I am excited to announce you can now create Amazon Elastic Block Store (EBS) snapshots from any block storage data, such as on-premises volumes, volumes from another cloud provider, existing block data stored on Amazon Simple Storage Service (S3), or even your own laptop 🙂

AWS customers using the cloud for disaster recovery of on-premises infrastructure all have the same question: how can I transfer my on-premises volume data to the cloud efficiently and at low cost? You usually create temporary Amazon Elastic Compute Cloud (EC2) instances, attach Amazon Elastic Block Store (EBS) volumes, transfer the data at block level from on-premises to these new Amazon Elastic Block Store (EBS) volumes, take a snapshot of every EBS volumes created and tear-down the temporary infrastructure. Some of you choose to use CloudEndure to simplify this process. Or maybe you just gave up and did not copy your on-premises volumes to the cloud because of the complexity.

To simplify this, we are announcing today 3 new APIs that are part of EBS direct API, a new set of APIs we announced at re:Invent 2019. We initially launched a read and diff APIs. We extend it today with write capabilities. These 3 new APIs allow to create Amazon Elastic Block Store (EBS) snapshots from your on-premises volumes, or any block storage data that you want to be able to store and recover in AWS.

With the addition of write capability in EBS direct API, you can now create new snapshots from your on-premises volumes, or create incremental snapshots, and delete them. Once a snapshot is created, it has all the benefits of snapshots created from Amazon Elastic Block Store (EBS) volumes. You can copy them, share them between AWS Accounts, keep them available for a Fast Snapshot Restore, or create Amazon Elastic Block Store (EBS) volumes from them.

Having Amazon Elastic Block Store (EBS) snapshots created from any volumes, without the need to spin up Amazon Elastic Compute Cloud (EC2) instances and Amazon Elastic Block Store (EBS) volumes, allows you to simplify and to lower the cost of the creation and management of your disaster recovery copy in the cloud.

Let’s have a closer look at the API
You first call StartSnapshot to create a new snapshot. When the snapshot is incremental, you pass the ID of the parent snapshot. You can also pass additional tags to apply to the snapshot, or encrypt these snapshots and manage the key, just like usual. If you choose to encrypt snapshots, be sure to check our technical documentation to understand the nuances and options.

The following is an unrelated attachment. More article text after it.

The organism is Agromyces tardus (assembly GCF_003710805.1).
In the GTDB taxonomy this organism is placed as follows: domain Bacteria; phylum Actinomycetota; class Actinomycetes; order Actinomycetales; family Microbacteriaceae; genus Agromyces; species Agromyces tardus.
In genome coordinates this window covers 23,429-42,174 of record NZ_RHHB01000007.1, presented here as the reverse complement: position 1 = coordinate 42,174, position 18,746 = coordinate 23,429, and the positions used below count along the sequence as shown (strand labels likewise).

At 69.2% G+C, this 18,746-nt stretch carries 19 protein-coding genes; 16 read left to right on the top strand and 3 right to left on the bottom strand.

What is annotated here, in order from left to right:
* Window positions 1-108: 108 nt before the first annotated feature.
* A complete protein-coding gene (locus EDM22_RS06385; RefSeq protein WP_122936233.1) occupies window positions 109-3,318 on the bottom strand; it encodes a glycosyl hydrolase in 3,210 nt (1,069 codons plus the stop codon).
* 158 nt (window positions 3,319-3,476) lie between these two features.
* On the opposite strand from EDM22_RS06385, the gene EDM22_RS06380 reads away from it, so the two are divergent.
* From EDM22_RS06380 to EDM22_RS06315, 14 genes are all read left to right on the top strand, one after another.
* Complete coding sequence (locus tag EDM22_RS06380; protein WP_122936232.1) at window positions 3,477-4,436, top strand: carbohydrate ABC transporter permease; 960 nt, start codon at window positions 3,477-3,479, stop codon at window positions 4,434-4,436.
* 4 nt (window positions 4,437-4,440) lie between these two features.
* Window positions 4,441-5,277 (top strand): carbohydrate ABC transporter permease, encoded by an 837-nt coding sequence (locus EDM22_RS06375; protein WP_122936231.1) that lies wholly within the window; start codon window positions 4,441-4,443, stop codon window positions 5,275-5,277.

Then, for each block of data, you call PutSnapshotBlock. This API has 6 mandatory parameters: snapshot-id, block-index, block-data, block-length, checksum, and checksum-algorithm. The API supports block lengths of 512 KB. You can send your blocks in any order, and in parallel, block-index keeps the order correct.

After you send all the blocks, you call CompleteSnapshot with changed-blocks-count parameter having the number of blocks you sent.

Let’s put all these together
Here is the pseudo code you must write to create a snapshot.

AmazonEBS amazonEBS = AmazonEBSClientBuilder.standard() .withEndpointConfiguration(new AwsClientBuilder.EndpointConfiguration(endpointName, awsRegion)) .withCredentials(credentialsProvider) .build(); response = amazonEBS.startSnapshot(startSnapshotRequest)
snapshotId = response.getSnapshotId(); for each (block in changeset) { putResponse = amazonEBS.putSnapshotBlock(putSnapshotBlockRequest);
}
amazonEBS.completeSnapshot(completeSnapshotRequest);

As usual, when using this code, you must have appropriate IAM policies allowing to call the new API. For example:

{
"Version": "2012-10-17",
"Statement": [{
"Effect": "Allow",
"Action": [
"ebs:StartSnapshot",
"ebs:PutSnapshotBlock",
"ebs:CompleteSnapshot"
],
"Resource": "arn:aws:ec2:<Region>::snapshot/*" }]

Also include some KMS related permissions when creating encrypted snapshots.

In addition of the storage cost for snapshots, there is a charge per API call when you call PutSnapshotBlock.

These new snapshot APIs are available in the following AWS Regions: US East (Ohio), US East (N. Virginia), US West (N. California), US West (Oregon), Asia Pacific (Hong Kong), Asia Pacific (Mumbai), Asia Pacific (Seoul), Asia Pacific (Singapore), Asia Pacific (Sydney), Asia Pacific (Tokyo), Canada (Central), China (Beijing), China (Ningxia), Europe (Frankfurt), Europe (Ireland), Europe (London), Europe (Paris), Europe (Stockholm), Middle East (Bahrain), and South America (São Paulo).

You can start to use them today.

— seb

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